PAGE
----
Quantification of Social Protection Needs
Data on the most vulnerable groups of the population such as disabled people are seriously scarce in most of the databases in Pakistan, leading to a lack of accurate and reliable data on their socio-demographic characteristics, health status, education, employment, and other relevant aspects of life. Most common data collection methods may not be accessible to individuals with certain disabilities, like visual or hearing impairments, limiting their participation and thereby their representation. Surveys and data collection tools are rarely inclusive and often under-represent the marginalized groups such as disabled people. Similarly, there are different definitions and classifications for disabilities, making it challenging to report accurately. This makes it difficult to track the life trajectories of individuals with disabilities. This is one of the impediments to understanding how disability evolves and how interventions may impact outcomes.
Similarly, data may be more readily available in urban areas than in rural regions, leading to potential disparities in understanding and addressing the needs of those in rural communities. Data often fail to capture the intersectionality of other factors like gender, age, ethnicity, and socioeconomic status, which can result in overlooking specific challenges faced by certain subgroups. For example, information on the availability and utilization of assistive technologies for PWDs may be scarce, hindering efforts to improve PWDs’ access to essential tools.
The existing data are fragmented across different government agencies, non-governmental organizations, and research institutions, which makes it difficult to create a comprehensive and unified dataset. Addressing these data limitations requires a concerted effort to improve data collection methods, enhance surveys’ inclusivity, promote disability-inclusive research, and ensure data privacy and confidentiality. Accurate and representative data are crucial for designing evidence-based policies and interventions that cater to the needs and rights of the most vulnerable groups of the population.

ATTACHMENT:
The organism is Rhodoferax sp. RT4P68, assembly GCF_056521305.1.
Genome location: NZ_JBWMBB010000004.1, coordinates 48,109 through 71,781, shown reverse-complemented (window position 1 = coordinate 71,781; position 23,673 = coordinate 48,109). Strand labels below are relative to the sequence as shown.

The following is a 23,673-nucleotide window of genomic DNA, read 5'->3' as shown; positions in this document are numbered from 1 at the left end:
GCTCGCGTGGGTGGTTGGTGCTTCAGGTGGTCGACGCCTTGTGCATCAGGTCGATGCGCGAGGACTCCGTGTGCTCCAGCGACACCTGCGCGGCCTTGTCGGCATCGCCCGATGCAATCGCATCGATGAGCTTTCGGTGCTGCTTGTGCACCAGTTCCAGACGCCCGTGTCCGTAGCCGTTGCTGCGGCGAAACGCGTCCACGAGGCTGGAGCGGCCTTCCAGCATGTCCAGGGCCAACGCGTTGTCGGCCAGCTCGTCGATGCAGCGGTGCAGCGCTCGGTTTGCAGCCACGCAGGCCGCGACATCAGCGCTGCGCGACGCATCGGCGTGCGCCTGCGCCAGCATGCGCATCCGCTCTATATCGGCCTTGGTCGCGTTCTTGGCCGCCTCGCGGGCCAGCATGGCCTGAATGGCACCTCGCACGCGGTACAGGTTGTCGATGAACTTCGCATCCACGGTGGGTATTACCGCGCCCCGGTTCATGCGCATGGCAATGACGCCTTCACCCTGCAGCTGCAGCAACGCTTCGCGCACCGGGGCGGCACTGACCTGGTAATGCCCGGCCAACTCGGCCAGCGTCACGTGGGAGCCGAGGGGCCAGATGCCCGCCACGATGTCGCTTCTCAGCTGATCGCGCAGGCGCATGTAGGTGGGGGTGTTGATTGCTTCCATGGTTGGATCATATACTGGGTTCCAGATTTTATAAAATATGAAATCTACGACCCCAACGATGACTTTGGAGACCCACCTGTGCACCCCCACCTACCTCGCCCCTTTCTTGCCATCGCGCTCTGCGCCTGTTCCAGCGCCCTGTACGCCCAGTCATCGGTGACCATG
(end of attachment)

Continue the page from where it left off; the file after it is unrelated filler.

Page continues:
This requires regular data collection, policy research, and monitoring and evaluation of care facilities and key infrastructure are crucial to developing evidence-based policies and interventions that improve social care services in Pakistan. However, the existing tools and mechanisms applied to collect information are divergent and the estimates vary significantly. For example, there is no reliable data on the actual and current use of assistive technologies to estimate the gap and undertake the necessary measures to make technologies more accessible, particularly to the poorer segments of society.
In this respect, the SPRC plays its role as a think tank to address some of the data, research, and services-related gaps. The SPRC works on the quantification of social protection needs include:
• Sensitizing the relevant agencies and officials on the issues of data and quantification
• Organising workshops with expert groups to develop data collection methodologies
• Assisting departments in digitalization of the data and records
• Design data collection instruments fir-for-purpose
• Arranging the peer review of the data and methodology
• Collaborating with key organizations dealing with data collection